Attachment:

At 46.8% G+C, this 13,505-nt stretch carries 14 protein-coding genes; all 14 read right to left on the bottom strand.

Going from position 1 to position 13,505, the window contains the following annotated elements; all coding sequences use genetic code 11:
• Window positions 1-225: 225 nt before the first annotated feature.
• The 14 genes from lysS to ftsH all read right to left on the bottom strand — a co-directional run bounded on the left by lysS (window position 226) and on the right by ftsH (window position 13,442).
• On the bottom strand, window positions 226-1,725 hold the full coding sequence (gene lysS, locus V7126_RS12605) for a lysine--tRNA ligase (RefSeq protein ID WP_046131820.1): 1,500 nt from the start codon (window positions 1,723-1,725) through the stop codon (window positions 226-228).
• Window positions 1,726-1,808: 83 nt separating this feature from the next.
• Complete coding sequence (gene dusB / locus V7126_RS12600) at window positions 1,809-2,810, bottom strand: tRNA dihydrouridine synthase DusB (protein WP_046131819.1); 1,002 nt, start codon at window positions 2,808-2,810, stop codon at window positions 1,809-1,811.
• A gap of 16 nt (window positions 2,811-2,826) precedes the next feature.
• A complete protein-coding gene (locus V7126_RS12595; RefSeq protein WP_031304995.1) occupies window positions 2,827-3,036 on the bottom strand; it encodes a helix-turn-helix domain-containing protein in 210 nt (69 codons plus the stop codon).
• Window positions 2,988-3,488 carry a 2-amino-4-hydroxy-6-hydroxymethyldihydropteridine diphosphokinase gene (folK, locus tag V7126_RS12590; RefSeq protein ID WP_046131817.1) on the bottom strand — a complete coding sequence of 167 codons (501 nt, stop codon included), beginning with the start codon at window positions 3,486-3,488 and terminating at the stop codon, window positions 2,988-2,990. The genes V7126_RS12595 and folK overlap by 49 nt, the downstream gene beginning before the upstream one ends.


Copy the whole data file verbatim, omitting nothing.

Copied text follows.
At 46.8% G+C, this 13,505-nt stretch carries 14 protein-coding genes; all 14 read right to left on the bottom strand.

Going from position 1 to position 13,505, the window contains the following annotated elements; all coding sequences use genetic code 11:
• Window positions 1-225: 225 nt before the first annotated feature.
• The 14 genes from lysS to ftsH all read right to left on the bottom strand — a co-directional run bounded on the left by lysS (window position 226) and on the right by ftsH (window position 13,442).
• On the bottom strand, window positions 226-1,725 hold the full coding sequence (gene lysS, locus V7126_RS12605) for a lysine--tRNA ligase (RefSeq protein ID WP_046131820.1): 1,500 nt from the start codon (window positions 1,723-1,725) through the stop codon (window positions 226-228).
• Window positions 1,726-1,808: 83 nt separating this feature from the next.
• Complete coding sequence (gene dusB / locus V7126_RS12600) at window positions 1,809-2,810, bottom strand: tRNA dihydrouridine synthase DusB (protein WP_046131819.1); 1,002 nt, start codon at window positions 2,808-2,810, stop codon at window positions 1,809-1,811.
• A gap of 16 nt (window positions 2,811-2,826) precedes the next feature.
• A complete protein-coding gene (locus V7126_RS12595; RefSeq protein WP_031304995.1) occupies window positions 2,827-3,036 on the bottom strand; it encodes a helix-turn-helix domain-containing protein in 210 nt (69 codons plus the stop codon).
• Window positions 2,988-3,488 carry a 2-amino-4-hydroxy-6-hydroxymethyldihydropteridine diphosphokinase gene (folK, locus tag V7126_RS12590; RefSeq protein ID WP_046131817.1) on the bottom strand — a complete coding sequence of 167 codons (501 nt, stop codon included), beginning with the start codon at window positions 3,486-3,488 and terminating at the stop codon, window positions 2,988-2,990. The genes V7126_RS12595 and folK overlap by 49 nt, the downstream gene beginning before the upstream one ends.